Each unit has only one output, but each link between the output and the next layer is weighted. So the output is the same, but on the receiving end, each unit will receive a different value if the weight of the links is different. O_h always refers to the value of this neuron for the last iteration. Error does not apply to the input layer, as by definition, the input has no 'error' per se.

The error needs to be calculated layer by layer, starting at the output side, since we need the error values of layer N+1 to calculate layer N. You are right, there is no direct connection between input and output in backpropagation.

I believe the equation is correct, if counterintuitive. What is probably confusing is that in forward propagation for each unit we have to consider all the units and links on the left of the unit (input values), but for error propagation (backpropagation) was have to consider the units on the right (output value) of the unit being processed.

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OK, after reading some more I also agree with you: O_h is the actual value of the unit. A little clarification on delta_k: how would one calculate it for the hidden layer? I understand how to calculate it for the output layer since we can directly compare it to the XOR target value. But what's the target value for the hidden layer? I assumed we only calculate it once with respect to the output layer and we use it for all layers. –  Lirik Feb 3 '10 at 23:52
    
There is no 'target value' for the hidden neurons. You must use the equation you have listed in step 3 to calculate all delta_k's for the hidden layer neurons. Notice that you only need the output value and the errors from the neurons in the layers to the right to do that - that is why the errors MUST be calculated starting from the output back towards the input. –  cjcela Feb 4 '10 at 1:45
    
Equation in step 2 is only meant for the output neurons' error. Equation in step 3 is meant for the hidden neurons' error. Input layer neurons have no error term. –  cjcela Feb 4 '10 at 1:47
    
OK, so the delta for an input neuron is calculated by multiplying its output Oh(1-Oh) and the sum of the weight * errors calculated for the hidden units to the right. Say the top hidden unit has an error of 0.02 and the bottom of 0.01, the weights from the input unit towards both hidden units are 0.5, and the output for the input unit is 1, then we'll end up with 1(1-1)(0.5*0.02+0.5*0.01) = 0; therefore there is no adjustment made to the weight of the input unit. –  Lirik Feb 4 '10 at 21:55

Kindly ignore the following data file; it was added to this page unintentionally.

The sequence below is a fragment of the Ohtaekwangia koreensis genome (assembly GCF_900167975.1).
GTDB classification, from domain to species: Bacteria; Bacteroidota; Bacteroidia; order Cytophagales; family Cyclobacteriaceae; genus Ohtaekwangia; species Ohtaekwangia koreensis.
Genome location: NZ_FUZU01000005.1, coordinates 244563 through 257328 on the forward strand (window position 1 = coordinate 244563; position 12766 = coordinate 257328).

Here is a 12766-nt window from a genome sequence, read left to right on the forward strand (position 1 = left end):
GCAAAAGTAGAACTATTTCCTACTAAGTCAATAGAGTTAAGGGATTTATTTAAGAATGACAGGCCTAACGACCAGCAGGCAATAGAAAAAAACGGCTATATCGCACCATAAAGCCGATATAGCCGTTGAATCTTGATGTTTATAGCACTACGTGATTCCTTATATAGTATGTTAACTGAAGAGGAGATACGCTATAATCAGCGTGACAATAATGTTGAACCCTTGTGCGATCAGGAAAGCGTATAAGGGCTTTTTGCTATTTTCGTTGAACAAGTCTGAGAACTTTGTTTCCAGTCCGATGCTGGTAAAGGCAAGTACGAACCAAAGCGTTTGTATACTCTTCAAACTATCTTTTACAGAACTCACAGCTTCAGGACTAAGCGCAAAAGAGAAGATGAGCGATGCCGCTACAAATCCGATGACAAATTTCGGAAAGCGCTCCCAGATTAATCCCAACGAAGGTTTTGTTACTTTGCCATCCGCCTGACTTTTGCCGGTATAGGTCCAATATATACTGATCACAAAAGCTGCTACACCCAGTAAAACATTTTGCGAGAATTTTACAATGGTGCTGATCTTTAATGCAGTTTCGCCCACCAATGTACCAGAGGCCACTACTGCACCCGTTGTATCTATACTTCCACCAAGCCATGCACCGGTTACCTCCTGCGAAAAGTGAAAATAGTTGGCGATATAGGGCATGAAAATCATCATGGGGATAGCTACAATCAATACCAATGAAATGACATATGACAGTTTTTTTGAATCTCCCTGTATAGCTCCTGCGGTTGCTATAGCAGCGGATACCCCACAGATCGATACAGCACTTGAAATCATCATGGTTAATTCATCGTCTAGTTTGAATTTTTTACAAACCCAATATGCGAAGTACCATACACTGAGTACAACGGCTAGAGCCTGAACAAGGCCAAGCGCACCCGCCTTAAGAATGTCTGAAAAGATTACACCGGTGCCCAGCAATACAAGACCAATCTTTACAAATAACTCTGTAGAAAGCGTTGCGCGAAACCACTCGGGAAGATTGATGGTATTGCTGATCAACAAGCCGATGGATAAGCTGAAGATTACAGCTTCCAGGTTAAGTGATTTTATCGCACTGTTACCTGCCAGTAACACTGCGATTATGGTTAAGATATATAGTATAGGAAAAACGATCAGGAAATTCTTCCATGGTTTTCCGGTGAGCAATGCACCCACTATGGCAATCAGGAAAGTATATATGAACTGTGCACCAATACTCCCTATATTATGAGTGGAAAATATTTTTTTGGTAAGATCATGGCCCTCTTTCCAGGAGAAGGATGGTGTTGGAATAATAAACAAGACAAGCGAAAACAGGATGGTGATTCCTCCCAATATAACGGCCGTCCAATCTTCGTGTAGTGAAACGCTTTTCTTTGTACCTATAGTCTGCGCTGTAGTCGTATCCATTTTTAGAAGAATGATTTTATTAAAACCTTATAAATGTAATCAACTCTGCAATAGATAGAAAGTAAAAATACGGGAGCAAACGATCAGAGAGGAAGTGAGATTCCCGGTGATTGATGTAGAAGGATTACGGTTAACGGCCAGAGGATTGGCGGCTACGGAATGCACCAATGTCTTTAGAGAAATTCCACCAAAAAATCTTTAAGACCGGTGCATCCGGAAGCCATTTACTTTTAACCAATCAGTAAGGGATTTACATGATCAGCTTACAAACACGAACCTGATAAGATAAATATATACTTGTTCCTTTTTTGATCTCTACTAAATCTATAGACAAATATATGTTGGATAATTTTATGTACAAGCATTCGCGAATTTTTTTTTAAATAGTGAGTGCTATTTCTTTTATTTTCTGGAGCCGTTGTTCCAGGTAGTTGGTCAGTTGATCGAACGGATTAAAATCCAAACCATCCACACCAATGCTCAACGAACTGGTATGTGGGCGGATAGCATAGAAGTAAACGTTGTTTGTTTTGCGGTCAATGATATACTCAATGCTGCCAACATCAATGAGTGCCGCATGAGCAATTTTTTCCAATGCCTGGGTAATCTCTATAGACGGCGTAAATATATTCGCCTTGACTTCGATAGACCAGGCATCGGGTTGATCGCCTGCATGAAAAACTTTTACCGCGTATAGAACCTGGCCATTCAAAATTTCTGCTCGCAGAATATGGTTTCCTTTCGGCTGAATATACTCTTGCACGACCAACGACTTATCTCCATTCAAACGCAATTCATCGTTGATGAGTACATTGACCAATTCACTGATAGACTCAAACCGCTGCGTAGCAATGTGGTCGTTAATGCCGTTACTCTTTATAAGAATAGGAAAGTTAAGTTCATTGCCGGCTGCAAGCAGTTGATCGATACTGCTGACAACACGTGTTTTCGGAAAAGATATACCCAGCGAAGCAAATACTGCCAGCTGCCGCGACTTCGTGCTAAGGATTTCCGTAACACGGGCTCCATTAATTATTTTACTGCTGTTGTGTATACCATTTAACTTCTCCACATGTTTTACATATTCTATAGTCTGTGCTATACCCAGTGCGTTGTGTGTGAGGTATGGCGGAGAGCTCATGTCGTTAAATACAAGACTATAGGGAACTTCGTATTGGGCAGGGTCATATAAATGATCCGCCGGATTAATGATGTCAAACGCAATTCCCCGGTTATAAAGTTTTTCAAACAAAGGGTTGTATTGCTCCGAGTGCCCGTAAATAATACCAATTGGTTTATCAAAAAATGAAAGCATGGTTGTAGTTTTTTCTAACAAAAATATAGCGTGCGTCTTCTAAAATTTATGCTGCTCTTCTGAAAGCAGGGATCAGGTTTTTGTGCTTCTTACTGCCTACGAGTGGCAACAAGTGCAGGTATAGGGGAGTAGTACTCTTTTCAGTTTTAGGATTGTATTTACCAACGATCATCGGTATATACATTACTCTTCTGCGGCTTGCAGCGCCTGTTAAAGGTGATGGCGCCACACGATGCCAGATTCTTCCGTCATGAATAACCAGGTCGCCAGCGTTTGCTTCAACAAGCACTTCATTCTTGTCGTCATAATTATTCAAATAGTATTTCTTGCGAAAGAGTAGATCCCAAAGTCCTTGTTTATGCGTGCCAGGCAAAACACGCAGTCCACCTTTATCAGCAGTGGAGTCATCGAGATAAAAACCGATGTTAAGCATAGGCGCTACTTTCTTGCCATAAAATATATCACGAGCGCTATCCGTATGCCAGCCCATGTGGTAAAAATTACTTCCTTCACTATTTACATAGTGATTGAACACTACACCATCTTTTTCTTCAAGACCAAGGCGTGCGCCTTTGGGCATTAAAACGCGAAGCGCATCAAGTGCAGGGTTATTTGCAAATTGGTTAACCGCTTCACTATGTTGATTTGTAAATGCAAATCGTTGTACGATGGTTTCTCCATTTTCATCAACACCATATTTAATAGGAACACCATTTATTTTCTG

1  
Just found something that may help, Lirik. Take a look at the C/C++ source code here: codeproject.com/KB/recipes/BP.aspx - it is all there. –  cjcela Feb 5 '10 at 20:17

I'm not sure what your question is but I actually went through that tutorial myself and I can assure you, other than a one obvious typo, there is nothing incorrect about it.

I will make the assumption that your question is because you are confused about how the backpropagation hidden delta is derived. If this is indeed your question then please consider

alt text

You are probably confused as to how the author derived this equation. This is actually a straightforward application of the multivariate chain rule. Namely, (what follows is taken from wikipedia)

"Suppose that each argument of z = f(u, v) is a two-variable function such that u = h(x, y) and v = g(x, y), and that these functions are all differentiable. Then the chain rule would look like:

alt text

alt text "

Now imagine extending the chain rule by an induction argument to

E(z'1,z'2,..,z'n) where z'k is the output of the kth output layer pre-activation, and z'k(wji) that is to say that E is a function of the z' and z' itself is a function of wji (if this doesn't make sense to you at first think very carefully about how a NN is setup.) Applying the chain rule directly extended to n variables:

δE(z'1,z'2,..,z'n)/δwji = Σk δE/δz'k δz'k/δwji

that is the most important step, the author then applies the chain rule again, this time within the sum to expand the δz'k/δwji term, that is

δz'k/δwji = δz'k/δoj δoj/δzj δzj/δwji.

If you have difficulties understanding the chain rule, you may need to take a course on multivariate calculus, or read such a section in a textbook.

Good luck.

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@gmatt, thanks for the participation... the question is a little old (feb 2010), but I figured out where I was having the problem. –  Lirik Jun 22 '10 at 18:03